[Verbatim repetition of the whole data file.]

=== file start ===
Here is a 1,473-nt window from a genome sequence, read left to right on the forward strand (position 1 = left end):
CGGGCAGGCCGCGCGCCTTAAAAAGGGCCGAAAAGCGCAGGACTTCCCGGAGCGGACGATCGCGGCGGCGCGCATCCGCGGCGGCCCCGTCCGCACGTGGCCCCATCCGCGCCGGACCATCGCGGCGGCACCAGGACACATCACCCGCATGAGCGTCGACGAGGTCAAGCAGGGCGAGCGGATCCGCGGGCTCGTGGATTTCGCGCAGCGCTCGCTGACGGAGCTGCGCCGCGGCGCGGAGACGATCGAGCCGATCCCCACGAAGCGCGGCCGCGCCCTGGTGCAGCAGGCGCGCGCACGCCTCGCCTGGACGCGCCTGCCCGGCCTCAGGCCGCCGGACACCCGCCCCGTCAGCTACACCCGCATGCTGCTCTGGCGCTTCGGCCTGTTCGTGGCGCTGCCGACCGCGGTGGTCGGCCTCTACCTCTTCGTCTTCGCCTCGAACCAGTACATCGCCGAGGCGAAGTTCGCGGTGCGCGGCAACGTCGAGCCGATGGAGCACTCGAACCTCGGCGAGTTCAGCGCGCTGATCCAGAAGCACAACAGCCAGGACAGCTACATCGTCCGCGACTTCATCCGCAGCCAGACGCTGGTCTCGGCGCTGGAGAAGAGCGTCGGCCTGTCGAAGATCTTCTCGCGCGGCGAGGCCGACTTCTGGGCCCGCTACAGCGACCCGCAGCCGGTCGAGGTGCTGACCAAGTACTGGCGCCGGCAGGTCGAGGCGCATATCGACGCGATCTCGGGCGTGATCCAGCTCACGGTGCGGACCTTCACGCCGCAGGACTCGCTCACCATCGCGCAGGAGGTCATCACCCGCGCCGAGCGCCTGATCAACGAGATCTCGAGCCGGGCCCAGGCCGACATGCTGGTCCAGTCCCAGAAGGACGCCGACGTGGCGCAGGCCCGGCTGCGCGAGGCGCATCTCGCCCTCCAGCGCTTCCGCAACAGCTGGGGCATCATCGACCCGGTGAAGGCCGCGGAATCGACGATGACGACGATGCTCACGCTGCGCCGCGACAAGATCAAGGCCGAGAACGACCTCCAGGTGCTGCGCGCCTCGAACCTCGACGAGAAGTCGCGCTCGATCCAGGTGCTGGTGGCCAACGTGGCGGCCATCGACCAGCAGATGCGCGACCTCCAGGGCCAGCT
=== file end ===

Here is a 1,473-nt window from a genome sequence, read left to right on the forward strand (position 1 = left end):
CGGGCAGGCCGCGCGCCTTAAAAAGGGCCGAAAAGCGCAGGACTTCCCGGAGCGGACGATCGCGGCGGCGCGCATCCGCGGCGGCCCCGTCCGCACGTGGCCCCATCCGCGCCGGACCATCGCGGCGGCACCAGGACACATCACCCGCATGAGCGTCGACGAGGTCAAGCAGGGCGAGCGGATCCGCGGGCTCGTGGATTTCGCGCAGCGCTCGCTGACGGAGCTGCGCCGCGGCGCGGAGACGATCGAGCCGATCCCCACGAAGCGCGGCCGCGCCCTGGTGCAGCAGGCGCGCGCACGCCTCGCCTGGACGCGCCTGCCCGGCCTCAGGCCGCCGGACACCCGCCCCGTCAGCTACACCCGCATGCTGCTCTGGCGCTTCGGCCTGTTCGTGGCGCTGCCGACCGCGGTGGTCGGCCTCTACCTCTTCGTCTTCGCCTCGAACCAGTACATCGCCGAGGCGAAGTTCGCGGTGCGCGGCAACGTCGAGCCGATGGAGCACTCGAACCTCGGCGAGTTCAGCGCGCTGATCCAGAAGCACAACAGCCAGGACAGCTACATCGTCCGCGACTTCATCCGCAGCCAGACGCTGGTCTCGGCGCTGGAGAAGAGCGTCGGCCTGTCGAAGATCTTCTCGCGCGGCGAGGCCGACTTCTGGGCCCGCTACAGCGACCCGCAGCCGGTCGAGGTGCTGACCAAGTACTGGCGCCGGCAGGTCGAGGCGCATATCGACGCGATCTCGGGCGTGATCCAGCTCACGGTGCGGACCTTCACGCCGCAGGACTCGCTCACCATCGCGCAGGAGGTCATCACCCGCGCCGAGCGCCTGATCAACGAGATCTCGAGCCGGGCCCAGGCCGACATGCTGGTCCAGTCCCAGAAGGACGCCGACGTGGCGCAGGCCCGGCTGCGCGAGGCGCATCTCGCCCTCCAGCGCTTCCGCAACAGCTGGGGCATCATCGACCCGGTGAAGGCCGCGGAATCGACGATGACGACGATGCTCACGCTGCGCCGCGACAAGATCAAGGCCGAGAACGACCTCCAGGTGCTGCGCGCCTCGAACCTCGACGAGAAGTCGCGCTCGATCCAGGTGCTGGTGGCCAACGTGGCGGCCATCGACCAGCAGATGCGCGACCTCCAGGGCCAGCT